"Assange is not a journalist," the official told reporters. "No responsible actor, journalist or otherwise, would purposely publish names he or she knew to be confidential sources in warzones."
The indictment alleges that Assange's disclosures "risked serious harm" to U.S. national security "to the benefit of our adversaries." By publishing the names of human sources without redactions, Assange put them "at a grave and imminent risk of serious physical harm," prosecutors allege.
These human sources included "local Afghans and Iraqis, journalists, religious leaders, human rights advocates, and political dissidents," the DOJ said in a press release.
"This is a wholesale attack on freedom of speech, the media, and the first amendment," a lawyer for Assange told NBC in a text message.
Manning, meanwhile, is currently in jail for refusing to cooperate with a grand jury.
Asked if she had changed her stance, an official said: "Ms. Manning remains in jail."
Assange was arrested on April 7 in London on a single U.S.-lodged charge of conspiring to hack a U.S. government computer in 2010.
In that case, he was alleged to have conspired with Manning to crack passwords on government computers and to download large amounts of classified information with the intent on publishing them on WikiLeaks.
Those documents allegedly included approximately 800 Guantanamo Bay detainee assessment briefs, a quarter-million State Department cables and 400,000 Iraq War-related reports.
Assange had first sought asylum at the Ecuadorean embassy in 2012 to avoid extradition to Sweden, where he was accused of sexual assault.
But he remained in the embassy for years, in part due to fears that he could be arrested at the behest of American authorities for his work obtaining and publishing classified documents.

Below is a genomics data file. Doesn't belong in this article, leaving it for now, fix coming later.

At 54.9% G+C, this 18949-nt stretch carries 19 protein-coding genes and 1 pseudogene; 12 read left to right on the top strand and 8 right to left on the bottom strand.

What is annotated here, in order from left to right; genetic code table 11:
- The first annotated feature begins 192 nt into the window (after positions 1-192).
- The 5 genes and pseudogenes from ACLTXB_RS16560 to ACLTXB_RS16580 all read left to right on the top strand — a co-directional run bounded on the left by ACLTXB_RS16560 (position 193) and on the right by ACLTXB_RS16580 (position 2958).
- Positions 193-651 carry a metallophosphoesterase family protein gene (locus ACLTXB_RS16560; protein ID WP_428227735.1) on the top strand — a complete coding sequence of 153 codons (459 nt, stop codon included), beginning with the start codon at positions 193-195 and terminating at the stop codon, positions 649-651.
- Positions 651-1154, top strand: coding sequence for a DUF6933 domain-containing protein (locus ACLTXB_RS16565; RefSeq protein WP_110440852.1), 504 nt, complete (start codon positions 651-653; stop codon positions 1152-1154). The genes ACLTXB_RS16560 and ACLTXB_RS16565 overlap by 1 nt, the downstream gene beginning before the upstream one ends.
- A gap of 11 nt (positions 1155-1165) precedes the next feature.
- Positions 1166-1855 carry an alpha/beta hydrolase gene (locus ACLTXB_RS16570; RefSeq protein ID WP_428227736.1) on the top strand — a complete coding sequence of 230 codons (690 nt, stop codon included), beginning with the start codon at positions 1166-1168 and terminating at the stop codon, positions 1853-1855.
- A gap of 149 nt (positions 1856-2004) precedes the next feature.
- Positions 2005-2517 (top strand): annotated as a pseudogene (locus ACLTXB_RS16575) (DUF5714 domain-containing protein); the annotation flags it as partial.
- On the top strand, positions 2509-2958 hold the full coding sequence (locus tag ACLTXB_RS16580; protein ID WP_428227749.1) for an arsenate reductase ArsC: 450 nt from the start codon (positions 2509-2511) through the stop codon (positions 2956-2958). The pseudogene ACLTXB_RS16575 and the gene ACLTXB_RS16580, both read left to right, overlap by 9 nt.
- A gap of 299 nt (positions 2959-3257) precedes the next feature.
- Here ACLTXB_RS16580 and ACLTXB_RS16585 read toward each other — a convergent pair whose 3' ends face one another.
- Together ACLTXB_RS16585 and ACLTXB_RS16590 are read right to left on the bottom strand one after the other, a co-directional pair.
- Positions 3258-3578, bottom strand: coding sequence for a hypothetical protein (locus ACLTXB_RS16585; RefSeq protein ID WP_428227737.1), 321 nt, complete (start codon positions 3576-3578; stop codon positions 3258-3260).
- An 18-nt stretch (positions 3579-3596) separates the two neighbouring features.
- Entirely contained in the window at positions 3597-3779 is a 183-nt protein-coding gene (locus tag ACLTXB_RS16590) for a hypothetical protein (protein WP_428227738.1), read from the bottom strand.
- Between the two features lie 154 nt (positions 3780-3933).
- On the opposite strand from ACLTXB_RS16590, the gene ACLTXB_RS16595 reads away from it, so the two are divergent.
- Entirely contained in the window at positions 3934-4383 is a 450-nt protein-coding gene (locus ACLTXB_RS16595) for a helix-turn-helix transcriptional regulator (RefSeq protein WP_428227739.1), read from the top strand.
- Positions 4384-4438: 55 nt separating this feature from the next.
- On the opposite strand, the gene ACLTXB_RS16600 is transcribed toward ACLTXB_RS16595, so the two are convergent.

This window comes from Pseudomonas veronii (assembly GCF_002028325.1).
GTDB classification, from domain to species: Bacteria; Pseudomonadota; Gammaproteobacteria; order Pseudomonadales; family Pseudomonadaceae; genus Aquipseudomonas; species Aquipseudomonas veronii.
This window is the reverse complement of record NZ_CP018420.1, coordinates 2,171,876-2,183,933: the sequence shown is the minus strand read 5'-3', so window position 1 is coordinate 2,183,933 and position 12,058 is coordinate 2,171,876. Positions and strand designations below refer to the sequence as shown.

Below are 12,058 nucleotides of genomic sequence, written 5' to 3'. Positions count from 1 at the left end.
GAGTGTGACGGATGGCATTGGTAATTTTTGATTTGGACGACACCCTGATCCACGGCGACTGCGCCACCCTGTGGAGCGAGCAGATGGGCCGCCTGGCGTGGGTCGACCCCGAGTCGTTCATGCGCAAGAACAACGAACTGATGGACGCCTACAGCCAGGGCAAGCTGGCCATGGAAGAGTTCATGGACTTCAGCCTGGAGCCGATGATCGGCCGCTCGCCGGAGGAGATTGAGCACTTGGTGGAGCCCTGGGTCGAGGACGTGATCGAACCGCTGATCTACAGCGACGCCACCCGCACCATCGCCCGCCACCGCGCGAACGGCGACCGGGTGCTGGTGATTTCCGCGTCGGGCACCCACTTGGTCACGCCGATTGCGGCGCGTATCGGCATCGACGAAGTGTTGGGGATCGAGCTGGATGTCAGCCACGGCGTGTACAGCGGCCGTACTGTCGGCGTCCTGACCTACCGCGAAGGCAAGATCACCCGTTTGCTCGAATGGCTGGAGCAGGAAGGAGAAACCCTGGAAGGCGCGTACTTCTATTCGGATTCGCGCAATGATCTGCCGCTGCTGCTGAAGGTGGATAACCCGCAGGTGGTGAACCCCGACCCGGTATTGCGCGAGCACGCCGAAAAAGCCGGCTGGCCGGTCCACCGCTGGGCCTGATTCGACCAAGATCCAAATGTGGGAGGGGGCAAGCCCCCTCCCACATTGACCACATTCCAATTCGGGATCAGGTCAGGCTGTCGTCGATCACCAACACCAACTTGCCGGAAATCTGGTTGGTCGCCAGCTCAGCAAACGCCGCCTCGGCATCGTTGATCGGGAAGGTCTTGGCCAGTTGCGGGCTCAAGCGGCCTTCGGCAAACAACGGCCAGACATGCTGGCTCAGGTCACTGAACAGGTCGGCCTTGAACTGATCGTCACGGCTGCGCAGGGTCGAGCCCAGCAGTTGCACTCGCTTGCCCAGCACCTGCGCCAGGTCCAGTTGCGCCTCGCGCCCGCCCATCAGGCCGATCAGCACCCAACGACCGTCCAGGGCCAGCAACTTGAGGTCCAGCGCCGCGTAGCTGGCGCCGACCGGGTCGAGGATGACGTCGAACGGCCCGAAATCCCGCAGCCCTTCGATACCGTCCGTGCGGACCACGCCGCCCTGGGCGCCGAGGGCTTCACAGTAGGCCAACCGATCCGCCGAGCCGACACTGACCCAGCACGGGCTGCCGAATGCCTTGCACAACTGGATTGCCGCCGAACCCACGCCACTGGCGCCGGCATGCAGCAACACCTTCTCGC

But he remained in the embassy even after Swedish authorities dropped their preliminary investigation of the sex assault case because of fears that he could be arrested at the behest of American authorities for his work obtaining and publishing classified documents.
On Monday, a Swedish prosecutor asked a court in Sweden to order that Assange be detained in his absence, "on probable cause suspected for rape."
That prosecutor, Eva-Marie Persson, said that "if the court decides to detain him, I will issue a European Arrest Warrant concerning surrender to Sweden." Assange is currently serving a 25-week sentence in the United Kingdom for failing to show up in court as ordered back in 2012 in connection with the case in Sweden.
It is not clear now whether Sweden or the U.S. will be able to extradite him, or, if so, which country will get him first.
"In the event of a conflict between a European Arrest Warrant and a request for extradition from the US, UK authorities will decide on the order of priority. The outcome of this process is impossible to predict. However, in my view the Swedish case can proceed concurrently with the proceedings in the UK," Persson said.
Read the full superseding indictment below: